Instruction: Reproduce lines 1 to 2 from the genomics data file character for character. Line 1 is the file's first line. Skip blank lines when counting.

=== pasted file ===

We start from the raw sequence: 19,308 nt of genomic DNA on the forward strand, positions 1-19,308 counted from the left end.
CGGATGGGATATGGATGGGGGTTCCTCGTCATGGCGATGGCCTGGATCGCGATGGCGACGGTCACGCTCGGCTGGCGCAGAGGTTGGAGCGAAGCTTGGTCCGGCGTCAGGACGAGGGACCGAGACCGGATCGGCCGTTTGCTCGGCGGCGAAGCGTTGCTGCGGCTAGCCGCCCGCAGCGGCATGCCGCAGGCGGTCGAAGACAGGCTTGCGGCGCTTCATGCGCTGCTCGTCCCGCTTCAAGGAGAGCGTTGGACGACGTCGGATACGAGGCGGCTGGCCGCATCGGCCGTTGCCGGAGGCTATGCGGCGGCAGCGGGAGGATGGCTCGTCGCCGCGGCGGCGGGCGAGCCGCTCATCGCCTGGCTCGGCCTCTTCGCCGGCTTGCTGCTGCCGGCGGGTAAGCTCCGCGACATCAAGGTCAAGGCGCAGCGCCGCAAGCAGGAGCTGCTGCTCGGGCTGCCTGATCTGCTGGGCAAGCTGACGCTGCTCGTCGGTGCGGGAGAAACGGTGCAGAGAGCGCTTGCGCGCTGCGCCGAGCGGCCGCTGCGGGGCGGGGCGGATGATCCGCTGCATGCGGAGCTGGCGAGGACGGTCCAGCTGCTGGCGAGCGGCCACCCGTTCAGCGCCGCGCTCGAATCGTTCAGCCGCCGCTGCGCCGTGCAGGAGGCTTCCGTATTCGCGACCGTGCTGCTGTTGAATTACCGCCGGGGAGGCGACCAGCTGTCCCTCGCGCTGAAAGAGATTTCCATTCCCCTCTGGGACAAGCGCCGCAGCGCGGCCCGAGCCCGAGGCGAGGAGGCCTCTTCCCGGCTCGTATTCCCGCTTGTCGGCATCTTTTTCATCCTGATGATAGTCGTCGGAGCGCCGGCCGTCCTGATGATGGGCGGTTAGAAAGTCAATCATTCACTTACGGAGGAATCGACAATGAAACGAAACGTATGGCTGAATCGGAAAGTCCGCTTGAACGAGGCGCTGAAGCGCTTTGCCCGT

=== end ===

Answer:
We start from the raw sequence: 19,308 nt of genomic DNA on the forward strand, positions 1-19,308 counted from the left end.
CGGATGGGATATGGATGGGGGTTCCTCGTCATGGCGATGGCCTGGATCGCGATGGCGACGGTCACGCTCGGCTGGCGCAGAGGTTGGAGCGAAGCTTGGTCCGGCGTCAGGACGAGGGACCGAGACCGGATCGGCCGTTTGCTCGGCGGCGAAGCGTTGCTGCGGCTAGCCGCCCGCAGCGGCATGCCGCAGGCGGTCGAAGACAGGCTTGCGGCGCTTCATGCGCTGCTCGTCCCGCTTCAAGGAGAGCGTTGGACGACGTCGGATACGAGGCGGCTGGCCGCATCGGCCGTTGCCGGAGGCTATGCGGCGGCAGCGGGAGGATGGCTCGTCGCCGCGGCGGCGGGCGAGCCGCTCATCGCCTGGCTCGGCCTCTTCGCCGGCTTGCTGCTGCCGGCGGGTAAGCTCCGCGACATCAAGGTCAAGGCGCAGCGCCGCAAGCAGGAGCTGCTGCTCGGGCTGCCTGATCTGCTGGGCAAGCTGACGCTGCTCGTCGGTGCGGGAGAAACGGTGCAGAGAGCGCTTGCGCGCTGCGCCGAGCGGCCGCTGCGGGGCGGGGCGGATGATCCGCTGCATGCGGAGCTGGCGAGGACGGTCCAGCTGCTGGCGAGCGGCCACCCGTTCAGCGCCGCGCTCGAATCGTTCAGCCGCCGCTGCGCCGTGCAGGAGGCTTCCGTATTCGCGACCGTGCTGCTGTTGAATTACCGCCGGGGAGGCGACCAGCTGTCCCTCGCGCTGAAAGAGATTTCCATTCCCCTCTGGGACAAGCGCCGCAGCGCGGCCCGAGCCCGAGGCGAGGAGGCCTCTTCCCGGCTCGTATTCCCGCTTGTCGGCATCTTTTTCATCCTGATGATAGTCGTCGGAGCGCCGGCCGTCCTGATGATGGGCGGTTAGAAAGTCAATCATTCACTTACGGAGGAATCGACAATGAAACGAAACGTATGGCTGAATCGGAAAGTCCGCTTGAACGAGGCGCTGAAGCGCTTTGCCCGT